Yet more land goes back to nature
Daily News TV
26 January 2062
Thanks to the ammonium nitrate fertilizer from self-sustaining NitroFix units, more than 100 million hectares of farmland have now been returned to the wild. That was the message delivered by the Secretary of the UN, Lucy Wang Hui, as she switched on the world’s millionth NitroFix unit, in Kenya, and announced that it meant another 100 hectares of farmed land was no longer needed.
In 2015 the UN decreed that low-yield organic farming as promoted by the Soil Association was harming the Earth’s ecology by growing food which was then transported thousands of miles to supermarkets. What was particularly damaging was that such farming produced lower and lower yields as the nitrogen content of the soil could not be fully replaced by local sources of animal manure and compost.
“What was sustainable agriculture when the food was eaten locally became unsustainable when the produce was exported” said Wang Hui to the gathering of foreign dignitaries. “Farmers originally benefited from the higher prices that people in the West paid for their organic produce, but as crop yields fell it became clear that this type of farming was unsustainable globally.”
The anti-organic movement which originated in the UK was spearheaded by food chemists who re-educated the public into a deeper understanding of what plants need in the way of nutrients and especially of the all-important nitrogen.
“No one talks of artificial fertilizer anymore because this is now saving the planet” said Dr William Patel, the UK’s representative at the event, and President of the Royal Society of Chemistry.
NitroFix units now supply 20 per cent of the nitrogen fertilizer the world’s plants need, and with no adverse environmental impact. The UN aims to raise this to 50 per cent in the next ten years. Not only that, but it will mean an end to fertilizing farmland with human sewage and the excessive use of water that is required to wash crops from such farms, in order to make them free of disease pathogens. Sewage is now only used to fertilize woodland, energy crops, or for methane generation.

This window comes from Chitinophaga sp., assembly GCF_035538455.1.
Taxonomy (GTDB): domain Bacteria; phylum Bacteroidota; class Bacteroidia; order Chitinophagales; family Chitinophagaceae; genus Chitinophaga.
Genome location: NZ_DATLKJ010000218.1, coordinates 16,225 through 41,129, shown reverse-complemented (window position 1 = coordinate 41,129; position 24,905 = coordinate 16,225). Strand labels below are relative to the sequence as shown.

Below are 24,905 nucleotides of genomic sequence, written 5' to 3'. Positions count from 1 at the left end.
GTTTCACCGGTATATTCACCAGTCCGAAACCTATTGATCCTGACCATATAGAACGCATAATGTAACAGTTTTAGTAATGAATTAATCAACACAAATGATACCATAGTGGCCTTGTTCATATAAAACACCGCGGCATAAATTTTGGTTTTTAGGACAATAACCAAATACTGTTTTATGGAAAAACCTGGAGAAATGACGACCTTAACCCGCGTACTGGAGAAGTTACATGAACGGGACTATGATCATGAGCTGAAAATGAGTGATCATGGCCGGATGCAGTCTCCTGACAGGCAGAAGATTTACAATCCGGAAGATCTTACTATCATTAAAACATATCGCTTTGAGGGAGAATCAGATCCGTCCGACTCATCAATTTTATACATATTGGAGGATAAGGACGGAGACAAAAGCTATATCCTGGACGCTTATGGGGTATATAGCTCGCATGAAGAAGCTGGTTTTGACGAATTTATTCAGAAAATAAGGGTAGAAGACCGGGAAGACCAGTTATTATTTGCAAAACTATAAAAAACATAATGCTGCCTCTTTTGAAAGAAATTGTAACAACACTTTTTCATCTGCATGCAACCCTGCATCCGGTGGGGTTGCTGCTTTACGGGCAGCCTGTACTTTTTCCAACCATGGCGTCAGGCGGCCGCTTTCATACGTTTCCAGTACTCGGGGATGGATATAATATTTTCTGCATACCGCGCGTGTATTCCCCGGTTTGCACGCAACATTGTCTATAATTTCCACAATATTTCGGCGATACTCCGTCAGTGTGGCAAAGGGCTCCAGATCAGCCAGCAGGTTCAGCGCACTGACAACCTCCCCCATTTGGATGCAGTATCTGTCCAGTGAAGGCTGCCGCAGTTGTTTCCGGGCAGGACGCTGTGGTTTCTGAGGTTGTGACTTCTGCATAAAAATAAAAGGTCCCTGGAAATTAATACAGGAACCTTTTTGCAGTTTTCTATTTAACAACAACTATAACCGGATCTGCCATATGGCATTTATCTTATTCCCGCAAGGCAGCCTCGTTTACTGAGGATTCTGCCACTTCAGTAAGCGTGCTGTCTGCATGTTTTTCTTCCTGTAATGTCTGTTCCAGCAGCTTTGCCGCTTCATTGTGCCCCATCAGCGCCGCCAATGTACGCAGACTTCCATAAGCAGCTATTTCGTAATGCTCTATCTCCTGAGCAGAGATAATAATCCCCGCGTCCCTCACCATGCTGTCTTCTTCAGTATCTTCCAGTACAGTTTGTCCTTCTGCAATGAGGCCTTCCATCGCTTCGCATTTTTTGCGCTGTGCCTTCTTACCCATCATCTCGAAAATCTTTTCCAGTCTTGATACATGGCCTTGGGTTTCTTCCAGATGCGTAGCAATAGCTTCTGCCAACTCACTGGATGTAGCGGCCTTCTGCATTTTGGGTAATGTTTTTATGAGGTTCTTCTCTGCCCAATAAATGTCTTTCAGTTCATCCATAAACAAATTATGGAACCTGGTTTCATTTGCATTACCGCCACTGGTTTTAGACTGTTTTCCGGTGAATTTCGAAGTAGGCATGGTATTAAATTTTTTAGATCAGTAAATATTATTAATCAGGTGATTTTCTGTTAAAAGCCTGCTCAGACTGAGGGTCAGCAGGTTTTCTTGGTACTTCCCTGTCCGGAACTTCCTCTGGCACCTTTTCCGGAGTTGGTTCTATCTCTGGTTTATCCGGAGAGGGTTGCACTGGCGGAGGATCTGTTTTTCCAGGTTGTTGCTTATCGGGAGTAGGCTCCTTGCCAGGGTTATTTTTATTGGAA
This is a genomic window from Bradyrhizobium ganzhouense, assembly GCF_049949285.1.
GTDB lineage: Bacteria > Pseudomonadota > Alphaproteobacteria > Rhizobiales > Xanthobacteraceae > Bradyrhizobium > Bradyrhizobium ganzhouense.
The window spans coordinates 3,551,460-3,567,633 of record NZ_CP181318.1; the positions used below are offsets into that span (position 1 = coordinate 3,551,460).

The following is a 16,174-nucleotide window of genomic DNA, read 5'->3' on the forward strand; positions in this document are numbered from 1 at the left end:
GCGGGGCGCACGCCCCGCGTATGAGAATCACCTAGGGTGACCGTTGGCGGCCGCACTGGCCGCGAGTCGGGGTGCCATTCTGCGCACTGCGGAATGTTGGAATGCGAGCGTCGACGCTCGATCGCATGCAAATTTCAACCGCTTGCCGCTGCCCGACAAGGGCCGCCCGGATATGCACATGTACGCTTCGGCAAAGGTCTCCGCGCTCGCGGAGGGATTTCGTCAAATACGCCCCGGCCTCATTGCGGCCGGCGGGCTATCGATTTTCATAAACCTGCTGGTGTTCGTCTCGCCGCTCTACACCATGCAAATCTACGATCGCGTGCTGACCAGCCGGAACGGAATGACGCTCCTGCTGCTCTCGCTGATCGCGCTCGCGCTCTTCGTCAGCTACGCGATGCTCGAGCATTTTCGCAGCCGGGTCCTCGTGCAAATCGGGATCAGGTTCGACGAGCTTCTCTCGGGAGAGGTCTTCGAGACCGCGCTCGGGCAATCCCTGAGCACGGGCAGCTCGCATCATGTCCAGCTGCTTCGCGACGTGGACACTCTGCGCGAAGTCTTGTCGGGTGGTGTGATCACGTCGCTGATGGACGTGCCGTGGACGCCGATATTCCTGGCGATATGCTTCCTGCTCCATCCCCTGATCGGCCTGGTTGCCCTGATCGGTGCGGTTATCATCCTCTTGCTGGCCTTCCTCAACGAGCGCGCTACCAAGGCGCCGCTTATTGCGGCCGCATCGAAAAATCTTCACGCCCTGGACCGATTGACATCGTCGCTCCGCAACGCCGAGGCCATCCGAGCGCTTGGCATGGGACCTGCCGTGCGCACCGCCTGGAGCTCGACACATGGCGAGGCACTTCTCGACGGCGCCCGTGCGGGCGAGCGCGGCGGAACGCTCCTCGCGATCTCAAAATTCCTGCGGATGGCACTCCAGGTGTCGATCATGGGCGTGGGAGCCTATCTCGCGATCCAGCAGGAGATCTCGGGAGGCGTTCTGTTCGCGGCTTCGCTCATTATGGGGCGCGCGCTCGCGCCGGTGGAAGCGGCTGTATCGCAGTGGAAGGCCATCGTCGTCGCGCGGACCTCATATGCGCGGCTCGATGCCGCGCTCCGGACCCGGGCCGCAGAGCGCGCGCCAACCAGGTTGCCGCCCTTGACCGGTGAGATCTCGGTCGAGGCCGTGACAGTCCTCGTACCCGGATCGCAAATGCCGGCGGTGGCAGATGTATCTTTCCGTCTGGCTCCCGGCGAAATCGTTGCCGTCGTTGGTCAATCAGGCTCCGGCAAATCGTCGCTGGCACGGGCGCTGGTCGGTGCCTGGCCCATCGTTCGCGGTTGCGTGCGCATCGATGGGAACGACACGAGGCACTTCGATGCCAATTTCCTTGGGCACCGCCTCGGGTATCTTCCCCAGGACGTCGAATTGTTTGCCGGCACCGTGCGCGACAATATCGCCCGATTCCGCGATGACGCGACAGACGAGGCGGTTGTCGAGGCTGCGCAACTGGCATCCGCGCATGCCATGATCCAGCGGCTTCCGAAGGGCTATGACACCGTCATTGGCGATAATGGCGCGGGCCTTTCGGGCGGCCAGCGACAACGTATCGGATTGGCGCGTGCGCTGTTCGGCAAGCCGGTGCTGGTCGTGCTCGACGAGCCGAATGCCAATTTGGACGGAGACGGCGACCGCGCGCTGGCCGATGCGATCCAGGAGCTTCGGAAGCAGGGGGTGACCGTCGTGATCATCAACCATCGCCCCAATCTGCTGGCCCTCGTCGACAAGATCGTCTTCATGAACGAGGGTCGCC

Our Science Correspondent writes
As far as plant roots are concerned there is no difference between the nitrate and ammonia which comes from rotting waste and that which comes from the NitroFix units, which are now seen on farms around the world. They use electricity to generate nitric acid from nitric oxide, which is produced by combining oxygen and nitrogen of the air via the Birkeland Eyde process developed in the early 1900s. The nitric acid is then reacted with ammonia, generated from nitrogen and hydrogen, the latter being produced by electrolysis of water. Both processes use catalysts developed around 10 years ago.
The result is a solution of ammonium nitrate suitable for spraying as fertilizer. The electricity to drive NitroFix units is generated on site by windmill, watermill, or solar power, and even a small unit will produce several tonnes of ammonium nitrate per year. “It’s a gain-gain situation for agriculture and the world’s ecology” says Dr Patel whose UK-based company provides the catalysts for the processes.
The chemical reactions behind NitroFix are now taught at junior schools and almost every child knows the poem that explains how O2 + N2 = NO, NO + H2O = HNO3, H2 + N2 = NH3, and NH3 + HNO3 = HN4NO3.
“One day we might even get them to balance the equations!” jokes Patel.